And at the /usr/local/etc/rc.d create a file named S99rsmb.sh with the following content:

#!/bin/sh

case $1 in
start)
    nohup /usr/local/bin/broker /usr/local/etc/rsmb.conf >> /var/log/rsmb.log&
    /usr/bin/logger -p1 -t "rsmb: INFO  " " Service started."
;;
stop)
    /usr/bin/killall broker
    /usr/bin/logger -p1 -t "rsmb: INFO  " " Service stopped."
;;
esac

Save and chmod +x S99rsmb.sh

Now the broker should start and stop automatically.

Final notes:

To use the broker from the Internet the port 1883/TCP should be open/forward at your router/firewall, and you should add authentication to the MQTT broker.

Rising from the ashes: NSLU2

Despite having a Synology Diskstation DS212+ for storing my data (photos, videos and PC/laptop backups), I also backup that data to an external disk connected to my faithful Linksys NSLU2 bought in 2005 using rsync from the Diskstation.

The NSLU2 is flashed ith the openSlug 5.3Beta firmware since 2009 (when it came out), with the operating system installed in a crappy 2GB SD card.

But this weekend due to a power failure, the NSLU2 failed to boot up. It kept the amber led blinking signalling that it couldn’t forward from the initial stages of booting up.

Using my desktop computer, I’ve FSCK’ed the external disk filesystem, that had some inconsistencies, nothing serious (most of the time it is dormant), and FSCK’ed the SD card, and, well, most of the /etc and /var directory where gone.

Due to having a backup of the SD card (these things die…), I’ve recovered the /etc directory, but still the NSLU2 didn’t boot.

Booting up without SD card, the NSLU2 did finish booting up, but it wouldn’t ping, neither the original IP address (192.168.1.77) neither the configured IP address. All I had on my Linux machine was incomplete at the arp table…

nslu2 (191.168.1.32) at <incomplete> [ether] on enp4s0f2

Not good….

I’ve flashed it again with the openSlug firmare, but still I was unable to ssh to it so I could initialize. Because I was able to flash it again with the upslug2 tool, it mean that the ethernet port was ok, and probably everything was ok, except the NVRAM settings that define the ip address where pretty much corrupted… Let’s hope that.

So the solution was to boot into RedBoot and erase the NVRAM (http://www.nslu2-linux.org/wiki/HowTo/ResetSysConf) with the following command: fis erase -f 0x50040000 -l 0x20000  (Attention to this command!!!! Don’t get it wrong)

And then upgrade from the RedBoot interface. The original Linksys firmware was flashed and after rebooting this firmware initialized the NVRAM with default settings: IP address 192.168.1.77, and bingo, ping works, and I can access the original Linksys Web Interface. On the web interface I’ve configured the old IP address, DNS, host name, and so on, and rebooted.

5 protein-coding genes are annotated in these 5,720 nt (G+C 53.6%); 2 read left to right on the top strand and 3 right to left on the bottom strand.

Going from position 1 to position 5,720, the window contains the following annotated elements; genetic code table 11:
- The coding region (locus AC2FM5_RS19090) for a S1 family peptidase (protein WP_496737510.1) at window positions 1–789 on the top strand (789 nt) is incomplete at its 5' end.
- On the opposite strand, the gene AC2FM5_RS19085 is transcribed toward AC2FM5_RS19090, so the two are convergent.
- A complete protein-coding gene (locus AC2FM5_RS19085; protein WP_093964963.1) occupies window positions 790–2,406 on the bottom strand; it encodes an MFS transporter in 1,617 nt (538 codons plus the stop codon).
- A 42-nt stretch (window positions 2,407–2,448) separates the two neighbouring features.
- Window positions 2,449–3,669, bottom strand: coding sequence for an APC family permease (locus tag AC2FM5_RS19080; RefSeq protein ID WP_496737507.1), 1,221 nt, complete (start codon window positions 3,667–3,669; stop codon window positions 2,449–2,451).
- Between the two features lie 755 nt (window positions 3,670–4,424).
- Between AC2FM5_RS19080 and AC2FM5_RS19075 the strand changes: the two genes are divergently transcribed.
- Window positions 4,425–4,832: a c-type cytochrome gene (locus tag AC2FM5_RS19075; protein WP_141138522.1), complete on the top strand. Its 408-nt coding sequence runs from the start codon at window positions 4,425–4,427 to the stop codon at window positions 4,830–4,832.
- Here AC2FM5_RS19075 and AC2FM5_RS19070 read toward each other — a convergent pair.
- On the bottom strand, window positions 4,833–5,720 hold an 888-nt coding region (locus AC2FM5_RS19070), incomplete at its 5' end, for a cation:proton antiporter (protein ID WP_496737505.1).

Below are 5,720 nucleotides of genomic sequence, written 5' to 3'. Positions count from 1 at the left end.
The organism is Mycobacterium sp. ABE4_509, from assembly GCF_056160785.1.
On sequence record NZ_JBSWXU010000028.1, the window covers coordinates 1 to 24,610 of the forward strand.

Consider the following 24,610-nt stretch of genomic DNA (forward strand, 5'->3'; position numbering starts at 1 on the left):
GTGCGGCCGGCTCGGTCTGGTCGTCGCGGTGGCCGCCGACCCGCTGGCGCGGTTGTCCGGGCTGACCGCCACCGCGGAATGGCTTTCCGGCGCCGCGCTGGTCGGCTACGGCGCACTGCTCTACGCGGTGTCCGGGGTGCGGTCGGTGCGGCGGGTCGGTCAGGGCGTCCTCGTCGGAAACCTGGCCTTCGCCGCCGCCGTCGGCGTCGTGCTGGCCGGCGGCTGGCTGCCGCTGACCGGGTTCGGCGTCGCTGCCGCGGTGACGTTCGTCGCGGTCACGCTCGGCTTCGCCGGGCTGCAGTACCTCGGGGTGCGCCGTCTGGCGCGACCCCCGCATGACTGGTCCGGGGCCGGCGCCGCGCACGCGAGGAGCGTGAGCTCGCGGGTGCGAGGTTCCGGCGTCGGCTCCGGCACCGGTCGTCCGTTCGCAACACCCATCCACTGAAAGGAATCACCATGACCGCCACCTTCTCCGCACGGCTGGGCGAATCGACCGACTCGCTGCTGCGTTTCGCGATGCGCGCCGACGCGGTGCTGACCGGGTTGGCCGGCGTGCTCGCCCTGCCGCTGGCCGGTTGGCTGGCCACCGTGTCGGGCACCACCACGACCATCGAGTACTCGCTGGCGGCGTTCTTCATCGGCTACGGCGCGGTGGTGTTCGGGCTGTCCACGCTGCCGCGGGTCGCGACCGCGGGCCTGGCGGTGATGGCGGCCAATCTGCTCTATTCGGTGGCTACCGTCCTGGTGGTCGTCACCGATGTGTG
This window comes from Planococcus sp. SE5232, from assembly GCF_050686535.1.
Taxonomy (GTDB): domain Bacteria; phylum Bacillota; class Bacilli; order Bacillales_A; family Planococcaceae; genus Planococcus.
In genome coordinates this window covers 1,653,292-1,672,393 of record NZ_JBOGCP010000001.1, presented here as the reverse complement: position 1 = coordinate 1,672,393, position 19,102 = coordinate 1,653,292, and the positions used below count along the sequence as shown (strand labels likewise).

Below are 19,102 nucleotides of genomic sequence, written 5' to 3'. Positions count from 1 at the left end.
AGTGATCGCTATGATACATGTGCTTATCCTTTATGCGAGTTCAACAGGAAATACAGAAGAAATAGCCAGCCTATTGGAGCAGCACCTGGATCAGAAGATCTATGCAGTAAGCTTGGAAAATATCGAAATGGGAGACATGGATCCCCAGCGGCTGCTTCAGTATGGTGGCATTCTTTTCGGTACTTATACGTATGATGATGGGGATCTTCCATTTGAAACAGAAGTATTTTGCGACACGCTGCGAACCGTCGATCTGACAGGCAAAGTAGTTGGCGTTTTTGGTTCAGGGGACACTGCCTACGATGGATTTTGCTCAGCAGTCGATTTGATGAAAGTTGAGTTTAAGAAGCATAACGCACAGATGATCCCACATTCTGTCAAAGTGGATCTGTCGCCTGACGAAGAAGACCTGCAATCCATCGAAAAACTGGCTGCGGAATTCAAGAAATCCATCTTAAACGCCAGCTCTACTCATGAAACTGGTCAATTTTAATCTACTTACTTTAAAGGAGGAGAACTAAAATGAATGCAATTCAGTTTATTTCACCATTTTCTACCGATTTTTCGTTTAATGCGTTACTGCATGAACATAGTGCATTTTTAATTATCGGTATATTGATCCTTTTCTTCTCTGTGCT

After reseting the NVRAM from redboot you must install the original Linksys firmware, because the openSlug doesn’t initialize the NVRAM.

Everything was fine, and the NSLU2 was working on the new IP. From this point on I’ve just flashed again the openSlug firmware, and formatted the SD Card (turnup with the memstick otion), and configured everything again (crontab, ntpclient and rsync daemon).

In no time I had the Diskstation again backing up to the NSLU2 external disk.

So, welcome again NSLU2 🙂

Synology and MyDS Quickconnect

The issue: Quickconnect doesn’t work

After upgrading to the latest DSM version 5.0, it took a while to notice that my quickconnect id that I had chosen was not working…

On the DSM Control Panel, if I tried to change and apply the settings it gave a Unknow Error. On the logs, the only message related to the Quickconnect settings was network error: -23, and that was it…

On the myds site, my DS status was red, and clicking on the Quickconnect ID just gave a page that said that my DS was offline or with no network connection, but clicking on the host name just worked fine.

Using the Apps with the hostname and/or IP worked fine, just not with the Quickconnect ID.

The solution:

I don’t have a solution that might work for everyone, but the steps that I’ve taken solved the issue for me.

First on MyDS site I deleted the hostname, and on the DS Control Panel on DDNS settings I tried to register it again. This failed as said that the hostname doesn’t exist…

So, I also deleted the entry for the DDNS Synology provider and configured it again. I needed to enter again my login credentials to the MyDS site, and my hostname again.

This time, it worked, and on the MyDS page the hostname (after I deleted it from there) appeared again. Still clicking on the Quickconnect Id failed.

So, again on the DS Control Panel I went to the QuickConnect on Control Panel, and this time it said that I need to register a QuickConnect ID, so, I registered again my ID, providing the MyDS site credentials, and ID. And it worked.

Now my Quickconnect ID works and DDNS name also works.